After cumming, he’ll ash his cigarette on the windowsill and she’ll ask if it was good. He’ll shrug. She’ll cry. An ambulance will whistle and whir past the window, for a moment bathing them in a wavering red light. “Do you love me?” she’ll choke out through strips of ragged breathing, and he’ll say, “Jesus Christ, Lauren.”
At a certain point it will become too much. He’ll slip on his clothes and leave the apartment, slamming the door behind him. His girlfriend’s cries of his name will muffle and muffle until he cannot hear them anymore, and then he will be left alone in the sharp, droning whine of the city. Somehow he’ll end up at a 7-Eleven, buying a hot dog that may or may not be edible. Regardless, he will eat it. He’ll eat it and, for no reason at all, a voice in his brain will whisper, “This is art, and you can’t stop it from being art.”
So Patrick will throw his hot dog to the ground and let out a yell that sounds more like a sob. And then he will spend the next ten minutes or so staring down at that red, meaty mess on the concrete, wondering why.
A miracle occurs in the coffee shop.
Here is what happens: Patrick is back to work, staring at the blinking line in Microsoft Word and digging through his mental thesaurus. What’s a better word for ashamed? Sheepish? Not strong enough. Humiliated? Not subtle enough. Repentant? Too holy-roller.
Eventually it will come; he knows this. For three years he has been working on this book and for three years the words have found him when the time was right. Often they hide back, not yet ready to show themselves. Other times they wait in plain sight until he can crawl out of his head long enough to see them. Whatever the case, he always meets them eventually. Perhaps it’s a gift of his, attracting them. He imagines very few people have such an inseparable connection with language.
He is pondering this when a bell jingles and the door opens and, without thinking, he glances upwards at the person who has entered.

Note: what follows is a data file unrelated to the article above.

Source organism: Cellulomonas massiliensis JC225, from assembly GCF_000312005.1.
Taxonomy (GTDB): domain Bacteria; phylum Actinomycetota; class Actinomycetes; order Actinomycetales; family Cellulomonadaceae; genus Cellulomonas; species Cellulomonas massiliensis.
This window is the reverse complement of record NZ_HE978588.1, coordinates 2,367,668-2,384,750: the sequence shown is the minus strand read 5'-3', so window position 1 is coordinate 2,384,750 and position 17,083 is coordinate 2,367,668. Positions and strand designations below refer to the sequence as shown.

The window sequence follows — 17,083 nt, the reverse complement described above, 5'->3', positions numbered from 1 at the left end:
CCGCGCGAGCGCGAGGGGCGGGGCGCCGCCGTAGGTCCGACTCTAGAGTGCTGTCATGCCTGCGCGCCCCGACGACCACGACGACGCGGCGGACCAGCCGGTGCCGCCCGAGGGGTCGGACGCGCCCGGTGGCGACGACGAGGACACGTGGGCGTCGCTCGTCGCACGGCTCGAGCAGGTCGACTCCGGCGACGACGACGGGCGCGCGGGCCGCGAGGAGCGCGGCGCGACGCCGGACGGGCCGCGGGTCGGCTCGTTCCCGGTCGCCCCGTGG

She doesn’t see him yet; in a second she’s at the counter, craning her thick neck to see the menu above. Everything is as he remembers: blocky glasses, squat frame, clothing that looks very purposefully selected from a thrift shop. The world has come to a halt, and Patrick cannot even find the strength to move his fingers across the keyboard. He swallows and stare, stare, stares at her, sometimes forgetting to blink. Now she’s ordering some nauseating concoction of sugar and cream, and he snorts to himself while taking a sip of his black coffee. The cashier writes the order. Pink-Haired Girl hands him a card. Typing. Signing. Receipt. She turns, and for a moment, Patrick can see the back of her washed-out denim jacket, covered in the bold-lettered statement, “WE FALL IN LOVE WITH SOULS.” And Patrick thinks, What the hell does that mean? Who’s “we”? Whose souls are they falling in love with? And he sips his coffee again.
She’s moving closer to him, still not looking in his direction. Today she is donning purple lipstick. Of course she is. She grabs a handful of napkins while the baristas make her potion. Patrick grits his teeth. He wants to stand. Maybe call her name. Maybe even grab her by the shoulder and spin her around so they can look at each other. He wants to demand, “You remember me, don’t you?” followed by, “You think you’re so interesting, huh?” and, “What the fuck is the deal with that goddamn painting? What makes it art? There’s no thought or effort behind it. Why is it art, and why can’t I do anything about it?”
What might she say in response? “Get the fuck off me.” Or maybe, “It’s art because it says it is. Because someone thought of it and they made it and they put it up there for everyone to see, for hundreds of people to pass every day and worry over until it drives them out of their minds. It’s art because it was created. It’s art because it exists.”
Patrick is close to speaking. The words form on his tongue, crackling like fire. His breath comes faster. Her name is called, and she picks her drink up from the counter. To get a straw, he knows, she will have to walk straight past his table.
The fingers of his right hand fidget on the trackpad of his laptop. For a second he looks down, once more facing the blinking line. It watches him, laughs at him. Page 32 of 32, the application says.
Pink-Haired Girl begins to walk. Driven by instinct, Patrick deepens his frown in a look of mock-thoughtfulness and angles his computer towards her.
She gets her straw. She pops it into the drink. She moves past him and leaves. In the buzz that follows the bell’s ringing, Patrick sees her travel down the sidewalk until she vanishes around a corner. Then he sits. And he exhales. And he thinks about how she must have seen his book and must now be reeling in awe of it, her whole world of dreadful aesthetics and modern art collapsing around her.
He chuckles, feeling awfully proud of his victory.